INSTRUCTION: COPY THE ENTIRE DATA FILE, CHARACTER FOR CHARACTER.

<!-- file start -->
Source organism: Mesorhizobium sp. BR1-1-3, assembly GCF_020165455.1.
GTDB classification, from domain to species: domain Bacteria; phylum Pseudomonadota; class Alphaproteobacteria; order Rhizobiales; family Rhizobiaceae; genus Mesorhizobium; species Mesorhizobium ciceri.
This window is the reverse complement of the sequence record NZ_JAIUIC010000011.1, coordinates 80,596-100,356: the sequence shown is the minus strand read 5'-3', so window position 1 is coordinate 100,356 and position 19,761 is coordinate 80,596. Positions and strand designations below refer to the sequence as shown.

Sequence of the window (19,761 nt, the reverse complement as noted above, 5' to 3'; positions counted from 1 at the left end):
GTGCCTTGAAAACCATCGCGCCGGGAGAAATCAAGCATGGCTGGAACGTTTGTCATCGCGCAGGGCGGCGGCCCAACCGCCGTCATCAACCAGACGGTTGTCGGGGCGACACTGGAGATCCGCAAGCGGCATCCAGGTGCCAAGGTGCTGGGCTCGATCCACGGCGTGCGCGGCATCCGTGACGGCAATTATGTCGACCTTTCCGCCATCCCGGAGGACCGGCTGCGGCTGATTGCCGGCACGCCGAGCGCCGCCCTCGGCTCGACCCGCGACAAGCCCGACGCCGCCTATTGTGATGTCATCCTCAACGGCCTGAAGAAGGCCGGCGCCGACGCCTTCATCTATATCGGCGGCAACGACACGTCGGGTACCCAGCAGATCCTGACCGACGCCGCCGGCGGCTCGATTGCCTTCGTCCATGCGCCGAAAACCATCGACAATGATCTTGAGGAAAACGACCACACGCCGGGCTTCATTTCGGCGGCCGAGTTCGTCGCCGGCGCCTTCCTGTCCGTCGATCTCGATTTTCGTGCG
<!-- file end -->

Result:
Source organism: Mesorhizobium sp. BR1-1-3, assembly GCF_020165455.1.
GTDB classification, from domain to species: domain Bacteria; phylum Pseudomonadota; class Alphaproteobacteria; order Rhizobiales; family Rhizobiaceae; genus Mesorhizobium; species Mesorhizobium ciceri.
This window is the reverse complement of the sequence record NZ_JAIUIC010000011.1, coordinates 80,596-100,356: the sequence shown is the minus strand read 5'-3', so window position 1 is coordinate 100,356 and position 19,761 is coordinate 80,596. Positions and strand designations below refer to the sequence as shown.

Sequence of the window (19,761 nt, the reverse complement as noted above, 5' to 3'; positions counted from 1 at the left end):
GTGCCTTGAAAACCATCGCGCCGGGAGAAATCAAGCATGGCTGGAACGTTTGTCATCGCGCAGGGCGGCGGCCCAACCGCCGTCATCAACCAGACGGTTGTCGGGGCGACACTGGAGATCCGCAAGCGGCATCCAGGTGCCAAGGTGCTGGGCTCGATCCACGGCGTGCGCGGCATCCGTGACGGCAATTATGTCGACCTTTCCGCCATCCCGGAGGACCGGCTGCGGCTGATTGCCGGCACGCCGAGCGCCGCCCTCGGCTCGACCCGCGACAAGCCCGACGCCGCCTATTGTGATGTCATCCTCAACGGCCTGAAGAAGGCCGGCGCCGACGCCTTCATCTATATCGGCGGCAACGACACGTCGGGTACCCAGCAGATCCTGACCGACGCCGCCGGCGGCTCGATTGCCTTCGTCCATGCGCCGAAAACCATCGACAATGATCTTGAGGAAAACGACCACACGCCGGGCTTCATTTCGGCGGCCGAGTTCGTCGCCGGCGCCTTCCTGTCCGTCGATCTCGATTTTCGTGCG